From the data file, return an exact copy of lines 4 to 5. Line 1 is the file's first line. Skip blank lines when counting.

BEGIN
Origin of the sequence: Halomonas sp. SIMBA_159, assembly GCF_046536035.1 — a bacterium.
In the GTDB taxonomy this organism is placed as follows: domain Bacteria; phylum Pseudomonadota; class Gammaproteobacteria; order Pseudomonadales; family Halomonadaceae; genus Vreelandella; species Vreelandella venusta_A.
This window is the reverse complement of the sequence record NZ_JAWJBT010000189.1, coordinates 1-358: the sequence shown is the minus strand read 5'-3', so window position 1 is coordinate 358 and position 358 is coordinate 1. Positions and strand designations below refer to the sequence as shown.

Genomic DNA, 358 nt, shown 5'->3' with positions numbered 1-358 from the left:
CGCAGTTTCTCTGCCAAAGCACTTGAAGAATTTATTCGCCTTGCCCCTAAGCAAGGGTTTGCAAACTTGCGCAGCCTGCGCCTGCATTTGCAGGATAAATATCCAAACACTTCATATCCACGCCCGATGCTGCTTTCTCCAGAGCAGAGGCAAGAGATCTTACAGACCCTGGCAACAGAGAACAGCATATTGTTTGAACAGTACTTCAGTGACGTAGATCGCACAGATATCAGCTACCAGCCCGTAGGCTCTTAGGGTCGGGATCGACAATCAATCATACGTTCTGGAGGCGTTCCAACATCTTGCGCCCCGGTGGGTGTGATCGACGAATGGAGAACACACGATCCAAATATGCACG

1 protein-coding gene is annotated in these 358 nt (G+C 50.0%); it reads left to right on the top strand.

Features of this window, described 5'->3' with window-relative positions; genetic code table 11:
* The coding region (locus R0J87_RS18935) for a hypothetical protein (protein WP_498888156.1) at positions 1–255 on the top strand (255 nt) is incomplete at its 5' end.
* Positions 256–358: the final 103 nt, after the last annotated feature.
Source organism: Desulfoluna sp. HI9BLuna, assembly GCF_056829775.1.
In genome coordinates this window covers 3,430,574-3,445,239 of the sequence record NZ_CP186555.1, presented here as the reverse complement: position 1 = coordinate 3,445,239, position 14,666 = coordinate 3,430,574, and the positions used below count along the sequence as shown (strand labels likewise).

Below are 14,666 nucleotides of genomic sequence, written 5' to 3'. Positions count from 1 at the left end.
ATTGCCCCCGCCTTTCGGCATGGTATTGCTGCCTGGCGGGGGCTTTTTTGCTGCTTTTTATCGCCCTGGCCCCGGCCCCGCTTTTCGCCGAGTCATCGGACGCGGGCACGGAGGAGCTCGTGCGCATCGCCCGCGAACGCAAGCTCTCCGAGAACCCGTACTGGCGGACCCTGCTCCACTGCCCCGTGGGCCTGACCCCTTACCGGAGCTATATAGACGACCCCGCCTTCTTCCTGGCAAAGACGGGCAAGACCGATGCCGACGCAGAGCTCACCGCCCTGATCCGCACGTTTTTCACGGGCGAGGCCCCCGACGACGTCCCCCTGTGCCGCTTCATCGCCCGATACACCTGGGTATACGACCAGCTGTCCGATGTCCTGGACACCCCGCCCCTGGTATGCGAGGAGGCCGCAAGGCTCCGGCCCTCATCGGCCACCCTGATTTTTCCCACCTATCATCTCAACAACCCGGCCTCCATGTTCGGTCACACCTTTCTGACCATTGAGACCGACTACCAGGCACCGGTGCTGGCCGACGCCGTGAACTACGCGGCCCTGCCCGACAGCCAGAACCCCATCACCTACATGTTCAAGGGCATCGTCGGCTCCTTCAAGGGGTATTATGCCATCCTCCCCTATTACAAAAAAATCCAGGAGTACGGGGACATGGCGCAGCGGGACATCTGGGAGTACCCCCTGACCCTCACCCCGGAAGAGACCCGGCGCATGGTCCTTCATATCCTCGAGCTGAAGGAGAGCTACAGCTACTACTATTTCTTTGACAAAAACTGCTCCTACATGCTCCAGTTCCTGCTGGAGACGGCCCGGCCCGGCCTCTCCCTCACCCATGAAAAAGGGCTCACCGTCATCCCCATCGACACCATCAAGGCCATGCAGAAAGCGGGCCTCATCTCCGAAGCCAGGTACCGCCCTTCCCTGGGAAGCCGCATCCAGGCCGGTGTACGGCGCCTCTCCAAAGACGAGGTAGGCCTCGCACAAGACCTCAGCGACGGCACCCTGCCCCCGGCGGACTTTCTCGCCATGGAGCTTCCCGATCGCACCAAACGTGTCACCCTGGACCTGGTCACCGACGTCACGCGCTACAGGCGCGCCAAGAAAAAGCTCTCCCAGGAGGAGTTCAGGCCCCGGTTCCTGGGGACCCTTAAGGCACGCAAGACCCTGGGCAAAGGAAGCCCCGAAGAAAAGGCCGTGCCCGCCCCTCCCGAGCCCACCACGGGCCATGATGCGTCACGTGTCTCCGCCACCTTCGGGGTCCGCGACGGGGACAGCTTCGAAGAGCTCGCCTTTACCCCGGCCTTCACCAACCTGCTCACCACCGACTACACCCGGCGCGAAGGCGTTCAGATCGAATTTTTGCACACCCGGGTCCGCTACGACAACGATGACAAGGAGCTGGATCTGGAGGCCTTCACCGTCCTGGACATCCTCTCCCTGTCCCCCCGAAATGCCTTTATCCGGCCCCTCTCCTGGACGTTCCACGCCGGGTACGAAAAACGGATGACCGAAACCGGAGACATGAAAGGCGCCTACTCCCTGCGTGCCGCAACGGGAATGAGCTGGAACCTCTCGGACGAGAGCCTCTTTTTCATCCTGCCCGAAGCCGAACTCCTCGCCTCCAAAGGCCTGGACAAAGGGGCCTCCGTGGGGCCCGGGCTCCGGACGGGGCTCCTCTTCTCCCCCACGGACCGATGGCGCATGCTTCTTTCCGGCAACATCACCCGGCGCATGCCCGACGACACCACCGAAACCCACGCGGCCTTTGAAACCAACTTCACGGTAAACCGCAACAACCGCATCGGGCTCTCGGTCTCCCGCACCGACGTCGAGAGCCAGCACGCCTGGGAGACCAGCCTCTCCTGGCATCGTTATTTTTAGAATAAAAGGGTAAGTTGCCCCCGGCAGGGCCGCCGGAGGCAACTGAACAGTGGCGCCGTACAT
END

Genomic DNA, 358 nt, shown 5'->3' with positions numbered 1-358 from the left:
CGCAGTTTCTCTGCCAAAGCACTTGAAGAATTTATTCGCCTTGCCCCTAAGCAAGGGTTTGCAAACTTGCGCAGCCTGCGCCTGCATTTGCAGGATAAATATCCAAACACTTCATATCCACGCCCGATGCTGCTTTCTCCAGAGCAGAGGCAAGAGATCTTACAGACCCTGGCAACAGAGAACAGCATATTGTTTGAACAGTACTTCAGTGACGTAGATCGCACAGATATCAGCTACCAGCCCGTAGGCTCTTAGGGTCGGGATCGACAATCAATCATACGTTCTGGAGGCGTTCCAACATCTTGCGCCCCGGTGGGTGTGATCGACGAATGGAGAACACACGATCCAAATATGCACG